Light and shade

Over the last couple of weeks, I have been meaning to do a post just on shadows, but no matter how hard I try not to, I keep seeing things that I want to capture that are somewhat off topic, so I snap a few extra pictures.  And then I fall in love with the resulting images, and have to share them with you.  Well, I would like to say that today will be completely different, but I can’t.  Today will not be exactly the shadow post of my dreams, but I will talk a lot about shadows.

For a multitude of reasons, I ended up at Bolen Bluff Trail this evening, which is part of the Payne’s Prairie trail system.  Evening is often a good time to capture shadows, when the light is almost sideways but still strong.  Florida has such strong light and such interesting shapes, that it really is a particularly good place to  capture shadow imagery.

As you can see, palm trees are a good source for interesting shadows.  The fronds draw a fine image on many different surfaces, including tree trunks, and even other palm fronds.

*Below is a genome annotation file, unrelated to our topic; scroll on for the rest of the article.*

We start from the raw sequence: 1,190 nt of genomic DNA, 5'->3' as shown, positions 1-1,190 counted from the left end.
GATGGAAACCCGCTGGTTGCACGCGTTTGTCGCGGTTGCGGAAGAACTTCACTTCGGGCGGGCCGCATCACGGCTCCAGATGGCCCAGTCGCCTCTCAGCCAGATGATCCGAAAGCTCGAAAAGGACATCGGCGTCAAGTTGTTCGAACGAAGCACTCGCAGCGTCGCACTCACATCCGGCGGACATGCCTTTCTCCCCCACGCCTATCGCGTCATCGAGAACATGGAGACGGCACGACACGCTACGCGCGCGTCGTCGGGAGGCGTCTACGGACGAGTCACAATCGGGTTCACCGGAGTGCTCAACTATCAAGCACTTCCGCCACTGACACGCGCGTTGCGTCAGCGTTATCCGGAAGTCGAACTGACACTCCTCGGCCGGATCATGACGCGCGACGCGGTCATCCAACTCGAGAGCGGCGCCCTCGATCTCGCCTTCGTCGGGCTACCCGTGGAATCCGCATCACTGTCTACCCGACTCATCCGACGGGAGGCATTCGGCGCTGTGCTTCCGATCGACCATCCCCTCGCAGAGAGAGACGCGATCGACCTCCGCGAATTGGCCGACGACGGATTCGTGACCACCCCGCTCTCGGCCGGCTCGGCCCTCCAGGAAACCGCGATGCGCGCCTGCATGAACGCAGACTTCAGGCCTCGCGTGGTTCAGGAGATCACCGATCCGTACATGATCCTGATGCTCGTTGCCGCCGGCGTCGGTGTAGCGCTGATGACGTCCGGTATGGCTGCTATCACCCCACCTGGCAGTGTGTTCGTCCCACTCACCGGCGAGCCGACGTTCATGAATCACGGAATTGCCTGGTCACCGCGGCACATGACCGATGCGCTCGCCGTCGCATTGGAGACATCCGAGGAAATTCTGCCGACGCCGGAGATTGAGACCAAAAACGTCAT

Not all shadows draw a fine image.  Some are very heavy handed.  Sometimes a large-scale shadow can create a mood rather than drawing a picture.  In this case, it is the whole woods that cause the shadow, and that are in shadow.  The people walking away from us were just a random couple, but they create a focal point in the brightness of the prairie.  I like that just enough of the blue sky leaks through the trees to keep them from becoming shapeless black mass in the foreground.

This one is a little more subtle, without the black trees crowding you in.  It is almost a reverse of the previous one, with the dark in the middle and the light around the sides.  Although there is still a person in the frame, because of its placement, the tree becomes the focal point.  Although this is a little brighter, the darkness of the foreground still creates a moodiness that I love.

And here, rather than the foreground and background being in tension, the earth and sky are.  The negative space of the prairie grasses point to the light of the sky with their feathery fronds.

Sometimes, no matter how wonderful the shadows are, you just have to have light!  With adjustments in exposure, the color of the grass becomes an important part of the image.  Given the proximity of Payne’s Prairie to UF, I wonder if maybe this was the inspiration for the orange and blue of the uniforms.

Is there anything that needs to be said here?

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